Nowadays, sustainability is a key factor that should be considered in the software quality models. It is increasingly important how environmentally friendly is a software product, both in its execution and during its development process. Therefore, we have proposed, in a previous work, a quality model (25010+S) an extension of the ISO/IEC 25010 standard by considering aspects of sustainability on its characteristics and sub-characteristics. However, in order to make the model useful, it is necessary to identify measures for each sub-characteristic and characteristic. For that reason, the objective of this paper is to carry out a Systematic Literature Review to discover the state-of-the art in software sustainability measures.

Towards Application-Specific Impact Specifications and GreenSLAs
Colin Atkinson and Thomas Schulze
(University of Mannheim, Germany)
As the trend towards clouds and the delivery of software applications “as a service” continues, the importance of controlling, and if possible reducing, the environmental impact of the supporting data centers assumes ever more importance. However, increasing efficiency alone will not necessarily have the desired impact if computing service consumption levels grow out of control. Increased efficiency needs to be accompanied by responsible usage, which in turns requires users to be aware of the impact of their computing consumption choices. This paper makes a first step in this direction by proposing some techniques for making statements about the environmental impact of specific applications based on formal, but human readable, specifications of their functionality. It then shows how these techniques can be extended to support the definition of application specific, GreenSLAs (Service Level Agreements) which allow the contract between computing service suppliers and consumers to include constraints on the acceptable environmental impact (e.g. energy usage or CO2 emissions).

Green Software Lifecycle

Energy-Directed Test Suite Optimization
Ding Li, Cagri Sahin, James Clause, and William G. J. Halfond ORCID logo
(University of Southern California, USA; University of Delaware, USA)
Post-deployment, in situ testing and validation techniques have become an important means of ensuring the reliability of mobile and embedded systems. However, these techniques do not take into consideration the amount of energy they consume, which is an issue of paramount concern for systems with limited energy budgets. In this paper we propose a new test suite minimization approach that allows developers to generate energy-efficient, minimized test suites. The approach is based on encoding minimization problems as integer linear programming problems. Our empirical evaluation shows that, compared to traditionally generated minimized test suites, the test suites generated by our approach are equally effective in terms of their test coverage, but can realize energy savings of up to 90 %.

Who Is the Advocate? Stakeholders for Sustainability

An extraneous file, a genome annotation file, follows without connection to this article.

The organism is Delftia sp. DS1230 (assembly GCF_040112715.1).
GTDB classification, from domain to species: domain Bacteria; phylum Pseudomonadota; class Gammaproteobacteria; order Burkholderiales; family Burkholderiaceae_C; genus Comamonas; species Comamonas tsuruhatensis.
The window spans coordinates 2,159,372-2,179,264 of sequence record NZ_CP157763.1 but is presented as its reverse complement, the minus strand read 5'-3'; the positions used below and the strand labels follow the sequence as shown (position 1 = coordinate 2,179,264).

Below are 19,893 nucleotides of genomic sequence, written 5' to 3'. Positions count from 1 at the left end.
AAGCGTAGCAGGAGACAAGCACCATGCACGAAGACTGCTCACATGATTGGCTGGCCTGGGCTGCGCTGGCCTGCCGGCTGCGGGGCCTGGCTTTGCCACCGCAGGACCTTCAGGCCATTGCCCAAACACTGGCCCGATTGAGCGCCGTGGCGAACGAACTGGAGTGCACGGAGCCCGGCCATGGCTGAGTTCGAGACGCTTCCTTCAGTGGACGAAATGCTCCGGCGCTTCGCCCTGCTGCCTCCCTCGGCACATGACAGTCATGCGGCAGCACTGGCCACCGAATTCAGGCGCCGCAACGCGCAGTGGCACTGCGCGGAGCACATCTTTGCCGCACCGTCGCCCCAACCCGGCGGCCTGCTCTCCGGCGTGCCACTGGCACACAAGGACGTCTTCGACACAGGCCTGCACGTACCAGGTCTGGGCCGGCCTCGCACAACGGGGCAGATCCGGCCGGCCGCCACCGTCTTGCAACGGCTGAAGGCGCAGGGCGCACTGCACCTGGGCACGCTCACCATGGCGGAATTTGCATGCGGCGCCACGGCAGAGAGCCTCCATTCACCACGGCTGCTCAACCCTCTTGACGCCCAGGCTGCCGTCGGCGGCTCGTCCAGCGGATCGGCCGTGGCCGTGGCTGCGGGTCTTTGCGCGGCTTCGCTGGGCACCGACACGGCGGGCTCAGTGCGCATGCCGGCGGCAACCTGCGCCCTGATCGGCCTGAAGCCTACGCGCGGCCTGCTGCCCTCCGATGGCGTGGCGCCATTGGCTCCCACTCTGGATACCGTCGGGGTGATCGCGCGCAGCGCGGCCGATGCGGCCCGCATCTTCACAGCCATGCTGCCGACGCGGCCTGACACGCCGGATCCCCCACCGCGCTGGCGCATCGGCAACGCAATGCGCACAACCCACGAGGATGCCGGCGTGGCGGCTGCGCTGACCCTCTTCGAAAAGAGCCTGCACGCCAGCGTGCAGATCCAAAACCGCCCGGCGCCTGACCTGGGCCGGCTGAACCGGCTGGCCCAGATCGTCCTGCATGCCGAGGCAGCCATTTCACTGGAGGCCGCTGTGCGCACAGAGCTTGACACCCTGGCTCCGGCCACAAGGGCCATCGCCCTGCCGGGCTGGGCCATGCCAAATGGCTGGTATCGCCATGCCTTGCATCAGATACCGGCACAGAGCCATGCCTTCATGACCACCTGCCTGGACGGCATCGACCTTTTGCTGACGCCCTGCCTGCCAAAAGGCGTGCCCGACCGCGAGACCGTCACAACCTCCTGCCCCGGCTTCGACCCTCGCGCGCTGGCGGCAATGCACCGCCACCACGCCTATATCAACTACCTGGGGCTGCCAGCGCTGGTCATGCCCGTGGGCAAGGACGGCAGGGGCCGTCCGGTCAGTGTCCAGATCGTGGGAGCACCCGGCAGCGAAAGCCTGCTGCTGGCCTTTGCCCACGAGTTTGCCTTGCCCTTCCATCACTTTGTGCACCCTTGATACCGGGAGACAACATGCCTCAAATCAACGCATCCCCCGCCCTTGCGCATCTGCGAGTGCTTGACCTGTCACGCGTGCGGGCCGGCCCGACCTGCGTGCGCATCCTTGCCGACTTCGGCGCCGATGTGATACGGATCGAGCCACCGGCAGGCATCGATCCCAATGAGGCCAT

Birgit Penzenstadler, Henning Femmer, and Debra Richardson
(TU Munich, Germany; UC Irvine, USA)
While the research community has started working on sustainable software engineering recently, one question that is often asked still remains unanswered: who are the stakeholders? Who are the people who actually have an interest in improving the sustainability of a specific software system or of the discipline of software engineering itself? And who are the devil's advocates?
Having no explicit stakeholders is a problem as improvement of sustainability is challenging without a driving force. An objective that has no stakeholder is not likely to receive sufficient attention to be realized and will eventually disappear.
In this paper, we present four approaches of identifying stakeholders for sustainability in a given context: top-down by sustainability dimensions (individual, social, environmental, economic, and technical), by instantiation of a generic list, bottom-up by an organigram, and iteratively by an activity model according to the generic sustainability model. We furthermore analyze the feasibility by a small case study for each approach.
As the stakeholders are the key persons determining whether or not any objective is achieved, identifying the stakeholders for sustainability is crucial for successfully implementing sustainability support in a given context.

Green Software Engineering with Agile Methods
Markus Dick, Jakob Drangmeister, Eva Kern, and Stefan Naumann
(Trier University of Applied Sciences, Germany)
The energy consumption of information and communication technology (ICT) is still increasing. Since several concepts regarding hardware solutions for Green IT exist, the contribution of software to Green IT is still not well investigated. This comprises the production and the usage impact of software on energy consumption. In our paper, we discuss this contribution. Especially, we present a model that integrates Green IT aspects into software engineering processes with agile methods in order to produce greener software from scratch.